Updated: Jul 1, 2021
“One of the great things about travel is you find out how many good, kind people there are.” ― Edith Wharton
I decided to go on a year-long study abroad program to San Diego, California by myself in my senior year, knowing that I would not be able to graduate with my classmates. To me, a young Spaniard who wanted to become fluent in English, that was the right thing to do, but I was obviously frightened. I did not know anyone in San Diego, my English was still pretty rough, and I had to figure out by myself how the living and studying situation worked, as I did not have a coordinator or a travel assistant who would help me register for classes or find me an apartment.
My experience wasn’t off to a great start, as finding an apartment via Craigslist was more sketchy than I had imagined. I was scammed even before I had set foot in the US. After that, it was hard for me to trust people, but how do you find a place to live in a country you have never been to? I was fortunate enough to find a friend of a friend who knew someone in San Diego, and that person knew another person who was looking for roommates.
Finally, I was ready to initiate my American immersion. I went on the longest flight I’ve ever been on, I went through the scary customs and borders for the first time, and I landed in San Diego airport at 8 pm without having a clue how to get to my apartment in La Jolla. Buses to my destination at that time? None. Taxi to my apartment? That’s fine, if you want to spend $100 plus tip. Other options seem out of hand, since my English wasn’t good enough to explain my situation. And of course my phone did not get any reception in a foreign country.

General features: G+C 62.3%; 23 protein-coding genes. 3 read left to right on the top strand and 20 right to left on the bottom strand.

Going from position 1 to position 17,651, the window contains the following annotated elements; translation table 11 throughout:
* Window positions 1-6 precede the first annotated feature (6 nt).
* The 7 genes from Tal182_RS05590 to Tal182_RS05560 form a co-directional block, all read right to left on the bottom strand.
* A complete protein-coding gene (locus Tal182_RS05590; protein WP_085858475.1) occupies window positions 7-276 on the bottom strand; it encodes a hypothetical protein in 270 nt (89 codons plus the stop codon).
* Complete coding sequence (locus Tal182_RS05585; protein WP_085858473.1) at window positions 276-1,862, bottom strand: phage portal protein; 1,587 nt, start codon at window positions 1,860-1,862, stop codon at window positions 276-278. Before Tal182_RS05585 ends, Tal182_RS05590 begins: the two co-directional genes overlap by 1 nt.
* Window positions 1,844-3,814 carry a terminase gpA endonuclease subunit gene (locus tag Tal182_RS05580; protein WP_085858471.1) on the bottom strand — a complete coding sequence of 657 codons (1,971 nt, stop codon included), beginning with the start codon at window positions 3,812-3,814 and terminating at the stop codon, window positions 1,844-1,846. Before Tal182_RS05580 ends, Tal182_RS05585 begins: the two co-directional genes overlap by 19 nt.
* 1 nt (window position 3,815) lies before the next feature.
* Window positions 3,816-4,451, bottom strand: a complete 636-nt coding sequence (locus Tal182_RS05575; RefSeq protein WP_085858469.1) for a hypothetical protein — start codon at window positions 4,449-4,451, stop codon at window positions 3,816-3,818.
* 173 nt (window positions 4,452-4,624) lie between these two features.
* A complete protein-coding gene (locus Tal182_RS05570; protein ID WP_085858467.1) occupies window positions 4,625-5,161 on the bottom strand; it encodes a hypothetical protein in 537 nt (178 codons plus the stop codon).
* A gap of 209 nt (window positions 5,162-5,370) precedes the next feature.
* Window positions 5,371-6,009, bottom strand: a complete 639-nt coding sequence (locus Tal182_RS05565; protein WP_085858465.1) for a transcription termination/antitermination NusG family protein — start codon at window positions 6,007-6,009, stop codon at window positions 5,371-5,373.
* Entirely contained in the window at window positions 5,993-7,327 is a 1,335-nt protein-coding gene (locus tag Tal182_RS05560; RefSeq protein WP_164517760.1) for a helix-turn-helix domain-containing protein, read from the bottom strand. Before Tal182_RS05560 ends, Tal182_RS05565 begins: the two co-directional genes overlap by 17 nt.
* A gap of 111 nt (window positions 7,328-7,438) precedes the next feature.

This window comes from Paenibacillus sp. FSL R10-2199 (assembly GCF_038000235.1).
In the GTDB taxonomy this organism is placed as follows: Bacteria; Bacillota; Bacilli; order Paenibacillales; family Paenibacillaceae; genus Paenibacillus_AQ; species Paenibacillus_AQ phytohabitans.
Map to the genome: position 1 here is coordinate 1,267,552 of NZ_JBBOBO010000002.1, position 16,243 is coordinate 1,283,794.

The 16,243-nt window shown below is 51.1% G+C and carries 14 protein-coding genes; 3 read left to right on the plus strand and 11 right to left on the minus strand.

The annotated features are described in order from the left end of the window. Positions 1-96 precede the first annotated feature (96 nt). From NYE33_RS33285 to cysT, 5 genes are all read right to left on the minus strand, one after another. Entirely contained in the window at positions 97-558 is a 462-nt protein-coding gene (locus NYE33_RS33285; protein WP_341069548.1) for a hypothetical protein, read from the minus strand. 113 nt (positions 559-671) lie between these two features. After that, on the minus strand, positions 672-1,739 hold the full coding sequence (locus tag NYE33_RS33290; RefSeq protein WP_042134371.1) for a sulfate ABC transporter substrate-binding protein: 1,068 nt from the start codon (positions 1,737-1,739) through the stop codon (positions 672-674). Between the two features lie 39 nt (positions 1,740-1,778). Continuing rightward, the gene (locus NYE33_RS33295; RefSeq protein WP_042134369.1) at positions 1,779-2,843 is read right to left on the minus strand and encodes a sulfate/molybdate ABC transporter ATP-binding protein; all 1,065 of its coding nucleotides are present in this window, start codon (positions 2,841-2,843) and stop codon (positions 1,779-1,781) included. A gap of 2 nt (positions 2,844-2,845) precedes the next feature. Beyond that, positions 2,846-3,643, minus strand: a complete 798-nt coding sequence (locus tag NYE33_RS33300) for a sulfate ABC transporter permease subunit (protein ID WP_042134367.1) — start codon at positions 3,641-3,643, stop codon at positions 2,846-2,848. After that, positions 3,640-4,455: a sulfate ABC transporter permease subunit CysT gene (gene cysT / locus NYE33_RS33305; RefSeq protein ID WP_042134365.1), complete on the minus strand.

So what did I do? I managed to get on a bus to San Diego downtown. Found the nearest Starbucks and connected to their Wi-Fi. I messaged my soon-to-be roommate, Erin, on Facebook letting her know who I was, where I was, and how terribly lost I was. Unfortunately,
she was near Fresno with her family that day, which was six hours away. But, despite not really knowing me, she put me in touch with our landlord, who was 80 years old and had a very kind heart. Luckily he lived in downtown San Diego. And there I was, waiting for my 80 year-old landlord, who I’d never met before, to pick me up in a Starbucks in downtown San Diego, to drop me off at my apartment. What an oddly comical situation.
I was impressed by how much of an effort everyone made to help me out that day. My trust in people had been restored.